Focus on advancement of growth and achievement.

Covid19 and the Shelter-In-Pace [SIP] restrictions have challenged everyone’s mental health in one way or another.

Harvard Health shared an article about Self-System Therapy. Unlike traditional cognitive therapy, it focuses your efforts on advancement of growth and achievement to make you feel better.

I have been apply the methodology in my work with a CBT coach over the last year. It’s been helpful to have an independent sounding board, encouragement and accountability to continuously move forward.

What also gives me hope now is the innovation that is not only addressing our immediate challenges but the holistic approach innovators are taking to help solve our bigger challenges such as climate change. 

We will emerge from the Covid19 pandemic better than ever even if the economic news now is gloomy.


Every sector of the economy is undergoing change. Researchers and entrepreneurs are developing new solutions that will make us stronger, healthier and better than before. For example:

1/ PPE Supply Chain

Researchers at the BioProducts Institute at the University of British Columbia are working on a biodegradable N95 mask that can be sourced from local materials. The new mask will eliminate the existing supply chain issues and result in a new product that is more environmentally sustainable for long term use.

2/ Universal Testing

San Francisco is developing a universal testing strategy with the capability of processing over 4000 tests/day with efforts focused on the most vulnerable to ensure equity. It may give other cities, states and countries a path forward to deal with Covid19 and future outbreaks.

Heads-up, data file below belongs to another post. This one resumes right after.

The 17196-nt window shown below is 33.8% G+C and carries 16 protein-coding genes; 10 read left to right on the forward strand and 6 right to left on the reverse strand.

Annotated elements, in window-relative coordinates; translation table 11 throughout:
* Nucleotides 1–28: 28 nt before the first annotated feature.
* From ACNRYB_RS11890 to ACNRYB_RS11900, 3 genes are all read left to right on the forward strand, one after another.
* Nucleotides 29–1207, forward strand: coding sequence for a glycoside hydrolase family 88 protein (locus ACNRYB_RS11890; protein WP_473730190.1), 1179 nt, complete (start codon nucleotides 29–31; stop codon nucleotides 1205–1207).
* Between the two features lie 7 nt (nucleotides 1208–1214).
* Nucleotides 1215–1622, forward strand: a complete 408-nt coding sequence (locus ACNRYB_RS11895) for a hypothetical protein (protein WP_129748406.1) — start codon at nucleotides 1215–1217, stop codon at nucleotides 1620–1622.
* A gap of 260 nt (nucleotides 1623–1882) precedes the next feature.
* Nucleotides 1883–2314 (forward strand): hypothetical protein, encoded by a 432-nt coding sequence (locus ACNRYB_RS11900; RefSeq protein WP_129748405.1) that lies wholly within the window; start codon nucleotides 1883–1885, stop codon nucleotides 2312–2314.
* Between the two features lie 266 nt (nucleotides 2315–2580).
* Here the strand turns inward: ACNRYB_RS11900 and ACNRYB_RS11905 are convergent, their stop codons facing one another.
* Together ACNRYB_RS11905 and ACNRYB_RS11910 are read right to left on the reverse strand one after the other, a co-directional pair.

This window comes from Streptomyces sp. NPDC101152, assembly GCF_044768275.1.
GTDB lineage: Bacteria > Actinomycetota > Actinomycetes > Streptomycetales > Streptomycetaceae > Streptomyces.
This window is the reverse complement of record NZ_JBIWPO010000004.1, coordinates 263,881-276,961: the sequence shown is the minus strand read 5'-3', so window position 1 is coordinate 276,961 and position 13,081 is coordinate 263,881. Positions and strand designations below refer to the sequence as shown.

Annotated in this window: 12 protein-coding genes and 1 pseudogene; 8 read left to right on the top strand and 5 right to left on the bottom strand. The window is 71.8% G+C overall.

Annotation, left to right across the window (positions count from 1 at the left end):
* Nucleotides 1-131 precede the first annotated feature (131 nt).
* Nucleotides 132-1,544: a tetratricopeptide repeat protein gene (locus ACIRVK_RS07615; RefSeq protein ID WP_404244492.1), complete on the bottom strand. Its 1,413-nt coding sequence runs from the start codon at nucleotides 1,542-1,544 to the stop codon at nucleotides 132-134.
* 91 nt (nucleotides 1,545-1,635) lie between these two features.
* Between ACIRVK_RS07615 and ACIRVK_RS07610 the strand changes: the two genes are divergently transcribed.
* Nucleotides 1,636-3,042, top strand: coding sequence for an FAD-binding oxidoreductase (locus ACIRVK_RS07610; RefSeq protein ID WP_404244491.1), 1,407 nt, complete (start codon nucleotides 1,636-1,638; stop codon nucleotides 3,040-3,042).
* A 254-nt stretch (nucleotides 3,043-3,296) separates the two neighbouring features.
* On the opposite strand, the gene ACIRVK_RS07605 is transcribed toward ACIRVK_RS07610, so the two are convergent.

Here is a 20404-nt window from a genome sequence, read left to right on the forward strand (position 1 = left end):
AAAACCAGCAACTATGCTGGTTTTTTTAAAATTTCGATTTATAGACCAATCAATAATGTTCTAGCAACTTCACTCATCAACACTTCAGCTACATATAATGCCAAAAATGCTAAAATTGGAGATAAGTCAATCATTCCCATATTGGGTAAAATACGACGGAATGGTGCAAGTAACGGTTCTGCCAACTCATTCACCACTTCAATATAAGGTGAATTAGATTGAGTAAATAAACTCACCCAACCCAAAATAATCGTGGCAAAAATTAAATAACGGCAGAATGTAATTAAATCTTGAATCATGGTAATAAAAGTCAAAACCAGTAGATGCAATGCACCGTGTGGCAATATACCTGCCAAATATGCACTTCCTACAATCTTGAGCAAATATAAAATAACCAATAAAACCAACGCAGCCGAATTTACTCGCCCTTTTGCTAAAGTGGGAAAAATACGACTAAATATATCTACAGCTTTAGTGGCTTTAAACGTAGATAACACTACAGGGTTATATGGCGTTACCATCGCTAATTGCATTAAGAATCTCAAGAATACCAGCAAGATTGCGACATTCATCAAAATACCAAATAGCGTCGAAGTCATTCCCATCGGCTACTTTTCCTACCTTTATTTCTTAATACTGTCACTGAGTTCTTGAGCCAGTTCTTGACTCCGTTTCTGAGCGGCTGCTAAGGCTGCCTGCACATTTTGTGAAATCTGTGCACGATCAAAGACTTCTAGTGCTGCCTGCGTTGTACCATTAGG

3/ Food

Patagonia is “busting out of their lane” again to focus on food. An email from the founder of Patagonia, Yvan Chouinard this week outlined the revolution in agriculture that will restore the nutritional value of our food while reducing the environmental impact.


Vulnerability surfaced again in my own work this week. It seems relevant to all leaders now given the amount of change underway.

Change will be hard because employees will struggle to estimate the probability of being harmed. If the perceived risk is higher than the probability, it will hard to establish the trust needed to lead change.

There are countless books about vulnerability and leading change. Reflecting back on my experiences, there are a few lessons that are top of mind for me right now:

1/ Be part of the process not the solution. Don’t shoulder too much of the burden to avoid burning out.

2/ Fight the right battles not every battle. If a bad decision is made, find another way to make it right.

3/ Communicate timely and in a way that resonates with the audience. Easier said than done but getting it right will help build trust.

Be clear. Clear is kind. ~ Brené Brown